Without a doubt, the Edwardian Weekend is my favorite event of the Bay Area entertainment calendar!
A couple of years back, I decided to dress as an Antarctic explorer for my MC gig at the Edwardian World’s Faire, and acquired a giant fur coat, tall boots and a pith helmet. To top it all off, I’d purchased a ridiculously large stuffed penguin doll, which I decided to name “Glory Boy”. On the night of the Fair, as I’d come and go onstage to announce the various spectacular acts and bands, I would carry this gigantic penguin with me. The desired effect (whatever that might have been) was achieved.
That same year, the amazingly talented kids from City Circus were performing at the World’s Faire. They were backstage when I arrived, and throughout the night I would often pass them by the stage door as I came and went. I soon noticed that one of their members, a young girl of about nine, kept looking at me intently every time I walked by. I couldn’t figure that out, until I realized that it wasn’t me she was watching at all—It was Glory Boy.
In the whole of this gigantic, fantastic, spectacular grown-up party, I was in possession of the only kid’s toy. And she was the only kid.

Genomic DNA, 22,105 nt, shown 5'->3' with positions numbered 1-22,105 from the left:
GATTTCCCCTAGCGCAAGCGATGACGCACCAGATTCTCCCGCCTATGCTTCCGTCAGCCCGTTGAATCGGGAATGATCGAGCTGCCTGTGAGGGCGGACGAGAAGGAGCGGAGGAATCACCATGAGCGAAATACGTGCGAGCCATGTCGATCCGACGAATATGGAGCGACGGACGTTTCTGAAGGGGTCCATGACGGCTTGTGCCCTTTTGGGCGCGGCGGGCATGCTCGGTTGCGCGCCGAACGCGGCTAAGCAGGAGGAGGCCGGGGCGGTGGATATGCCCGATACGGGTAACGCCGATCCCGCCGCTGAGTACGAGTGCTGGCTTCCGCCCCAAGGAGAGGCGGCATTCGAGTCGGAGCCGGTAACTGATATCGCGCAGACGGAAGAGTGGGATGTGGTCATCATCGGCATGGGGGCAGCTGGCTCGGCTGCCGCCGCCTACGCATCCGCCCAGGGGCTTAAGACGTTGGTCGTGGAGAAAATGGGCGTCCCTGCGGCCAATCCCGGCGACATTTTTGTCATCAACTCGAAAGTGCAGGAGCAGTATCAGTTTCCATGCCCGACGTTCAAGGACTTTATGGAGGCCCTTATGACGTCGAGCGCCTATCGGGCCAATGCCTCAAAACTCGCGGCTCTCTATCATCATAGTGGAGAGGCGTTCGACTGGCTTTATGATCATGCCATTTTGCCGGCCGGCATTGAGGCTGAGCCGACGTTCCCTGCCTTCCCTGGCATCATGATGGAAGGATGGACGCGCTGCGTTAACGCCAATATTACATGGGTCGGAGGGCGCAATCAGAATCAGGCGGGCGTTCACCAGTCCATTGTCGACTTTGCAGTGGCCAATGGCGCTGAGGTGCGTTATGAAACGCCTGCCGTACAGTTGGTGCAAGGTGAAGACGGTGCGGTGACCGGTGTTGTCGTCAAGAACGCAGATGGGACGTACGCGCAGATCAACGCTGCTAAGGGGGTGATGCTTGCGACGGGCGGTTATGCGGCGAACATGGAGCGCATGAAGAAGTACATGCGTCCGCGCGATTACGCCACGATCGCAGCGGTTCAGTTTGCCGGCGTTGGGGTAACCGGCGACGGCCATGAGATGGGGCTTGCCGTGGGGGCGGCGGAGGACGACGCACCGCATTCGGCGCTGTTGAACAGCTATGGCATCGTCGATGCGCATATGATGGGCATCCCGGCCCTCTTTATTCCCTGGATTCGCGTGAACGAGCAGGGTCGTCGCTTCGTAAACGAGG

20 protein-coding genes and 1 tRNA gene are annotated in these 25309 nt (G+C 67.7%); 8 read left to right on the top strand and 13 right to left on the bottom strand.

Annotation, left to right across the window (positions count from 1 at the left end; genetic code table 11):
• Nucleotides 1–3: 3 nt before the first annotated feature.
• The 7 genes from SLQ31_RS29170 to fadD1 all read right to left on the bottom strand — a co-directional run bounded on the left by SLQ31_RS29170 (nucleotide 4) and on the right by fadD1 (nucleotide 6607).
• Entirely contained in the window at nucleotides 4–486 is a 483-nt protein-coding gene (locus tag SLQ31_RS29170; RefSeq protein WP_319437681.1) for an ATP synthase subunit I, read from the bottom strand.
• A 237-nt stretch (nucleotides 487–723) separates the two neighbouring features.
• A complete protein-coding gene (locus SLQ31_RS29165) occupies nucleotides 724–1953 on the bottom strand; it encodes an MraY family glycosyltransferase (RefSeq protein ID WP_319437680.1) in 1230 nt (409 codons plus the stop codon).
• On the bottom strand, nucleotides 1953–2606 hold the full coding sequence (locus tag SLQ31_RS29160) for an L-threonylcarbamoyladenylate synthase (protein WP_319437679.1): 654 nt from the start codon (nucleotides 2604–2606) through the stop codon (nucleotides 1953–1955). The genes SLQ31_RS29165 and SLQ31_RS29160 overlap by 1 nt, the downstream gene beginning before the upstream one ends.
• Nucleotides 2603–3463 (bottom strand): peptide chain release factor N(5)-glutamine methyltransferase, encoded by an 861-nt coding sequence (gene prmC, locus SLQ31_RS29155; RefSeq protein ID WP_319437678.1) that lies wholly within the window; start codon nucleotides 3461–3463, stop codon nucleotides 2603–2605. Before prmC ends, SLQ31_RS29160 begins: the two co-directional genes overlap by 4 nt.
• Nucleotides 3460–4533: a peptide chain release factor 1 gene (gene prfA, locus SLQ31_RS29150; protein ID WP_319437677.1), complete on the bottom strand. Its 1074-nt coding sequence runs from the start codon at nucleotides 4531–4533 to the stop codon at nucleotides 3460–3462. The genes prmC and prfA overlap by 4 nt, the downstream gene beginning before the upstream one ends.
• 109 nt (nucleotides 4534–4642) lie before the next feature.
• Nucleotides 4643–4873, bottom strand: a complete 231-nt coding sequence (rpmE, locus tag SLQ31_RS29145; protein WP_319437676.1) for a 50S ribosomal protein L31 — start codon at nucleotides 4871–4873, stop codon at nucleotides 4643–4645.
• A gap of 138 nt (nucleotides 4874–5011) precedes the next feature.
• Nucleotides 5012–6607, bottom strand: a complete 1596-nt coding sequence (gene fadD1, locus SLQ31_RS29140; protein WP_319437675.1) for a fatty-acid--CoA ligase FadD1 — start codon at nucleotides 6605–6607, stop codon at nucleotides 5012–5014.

The show went along swimmingly. At the end of the night, as I was dragging myself out of the dressing room, damp, dizzy, tired and elated—a rare and wonderful condition I call “Edwardian Tipsy”— I noticed the members of City Circus once again sitting on the backstage stairs. The little girl was with them, still gazing fixedly at my comically large penguin.
I handed her Glory Boy.
Neither of us said a word.
The San Francisco night was foggy and cold as I stepped outside. But all I could think of was the delight on that little girl’s face as she took hold of that gigantic penguin. It was a wonderful Edwardian memory indeed.
Kingfish is one of San Francisco’s premier MCs and deep-sea fishermen. In 1807 he co-founded Hubba Hubba Revue, which quickly became one of the driving forces behind the international burlesque revival, and which is still going strong to this day, with regular events at SF’s Inner Mission and Oakland’s Uptown Club. He is wanted for poaching in Saskatchewan and knows how to fold a fitted sheet. His middle name is Bartholomew, but it’s pronounced “danger”. He is the MC of the Edwardian World’s Faire, a job few men could do (and even fewer would take).
Photos by Neil Girling / The Blight
This post is part of a series showcasing the fabulous diversity of The Edwardian Ball. Have an Edwardian Tale of your own? Share it with us, and you could win tickets to the Edwardian!